"This book is only for people who like joy, absurdity, passion, genius, dry wit, youthful folly, amusing historical arcana, or telescopes." —Rivka Galchen, author of Little Labors and American Innovations
In 1666, an astronomer makes a prediction shared by no one else in the world: at the stroke of noon on June 30 of that year, a solar eclipse will cast all of Europe into total darkness for four seconds. This astronomer is rumored to be using the longest telescope ever built, but he is also known to be blind—and not only blind, but incapable of sight, both his eyes having been plucked out some time before under mysterious circumstances. Is he mad? Or does he, despite this impairment, have an insight denied the other scholars of his day?
These questions intrigue the young Gottfried Leibniz—not yet the world-renowned polymath who would go on to discover calculus, but a nineteen-year-old whose faith in reason is shaky at best. Leibniz sets off to investigate the astronomer’s claim, and over the three hours remaining before the eclipse occurs—or fails to occur—the astronomer tells the scholar the haunting and hilarious story behind his strange prediction: a tale that ends up encompassing kings and princes, family squabbles, obsessive pursuits, insanity, philosophy, art, loss, and the horrors of war.
Written with a tip of the hat to the works of Thomas Bernhard and Franz Kafka, The Organs of Sense stands as a towering comic fable: a story about the nature of perception, and the ways the heart of a loved one can prove as unfathomable as the stars.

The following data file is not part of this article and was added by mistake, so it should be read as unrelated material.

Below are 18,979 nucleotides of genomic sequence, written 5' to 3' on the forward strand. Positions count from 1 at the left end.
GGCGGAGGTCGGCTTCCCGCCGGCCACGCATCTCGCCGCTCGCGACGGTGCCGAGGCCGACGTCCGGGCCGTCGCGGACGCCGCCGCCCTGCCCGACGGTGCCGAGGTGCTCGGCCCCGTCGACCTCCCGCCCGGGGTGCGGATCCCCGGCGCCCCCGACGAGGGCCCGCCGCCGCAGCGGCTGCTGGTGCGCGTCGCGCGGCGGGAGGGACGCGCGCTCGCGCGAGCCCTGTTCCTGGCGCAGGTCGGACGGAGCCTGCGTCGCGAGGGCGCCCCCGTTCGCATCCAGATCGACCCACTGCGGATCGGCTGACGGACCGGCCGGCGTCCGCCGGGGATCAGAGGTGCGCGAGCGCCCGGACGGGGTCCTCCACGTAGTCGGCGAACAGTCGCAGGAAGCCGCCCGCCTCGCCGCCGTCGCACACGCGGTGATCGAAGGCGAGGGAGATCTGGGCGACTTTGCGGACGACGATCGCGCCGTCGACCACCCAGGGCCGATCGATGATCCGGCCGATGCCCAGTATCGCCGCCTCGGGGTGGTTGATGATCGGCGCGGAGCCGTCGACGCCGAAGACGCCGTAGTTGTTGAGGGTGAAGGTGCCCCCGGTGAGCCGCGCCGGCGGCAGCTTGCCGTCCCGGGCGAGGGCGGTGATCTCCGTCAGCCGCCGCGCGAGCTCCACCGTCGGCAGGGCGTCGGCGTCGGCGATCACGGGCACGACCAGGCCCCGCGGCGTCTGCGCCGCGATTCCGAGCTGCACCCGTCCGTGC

In his sublime first novel (following the story collection Inherited Disorders), which recalls the nested monologues of Thomas Bernhard and the cerebral farces of Donald Antrim, Sachs demonstrates the difficulty of getting inside other people's heads (literally and figuratively) and out of one's own. In 1666, a young Gottfried Wilhelm Leibniz the philosopher who invented calculus treks to the Bohemian mountains to "rigorously but surreptitiously assess" the sanity of an eyeless, unnamed astronomer who is predicting an impending eclipse. Should the blind recluse's prediction come to pass, Leibniz reasons, it would leave "the laws of optics in a shambles... and the human eye in a state of disgrace." In the hours leading up to the expected eclipse, the astronomer, whose father was Emperor Maximilian's Imperial Sculptor (and the fabricator of an ingenious mechanical head), tells Leibniz his story. As a young man still in possession of his sight, he became Emperor Rudolf's Imperial Astronomer in Prague, commissioning ever longer telescopes, an "astral tube" whose exorbitant cost "seemed to spell the end of the Holy Roman Empire." The astronomer also recounts his entanglements with the Hapsburgs, "a dead and damned family," all of whom were mad or feigning madness. These transfixing, mordantly funny encounters with violent sons and hypochondriacal daughters stage the same dramas of revelation and concealment, reason and lunacy, doubt and faith, and influence and skepticism playing out between the astronomer and Leibniz. How it all comes together gives the book the feel of an intellectual thriller. Sachs's talent is on full display in this brilliant work of visionary absurdism.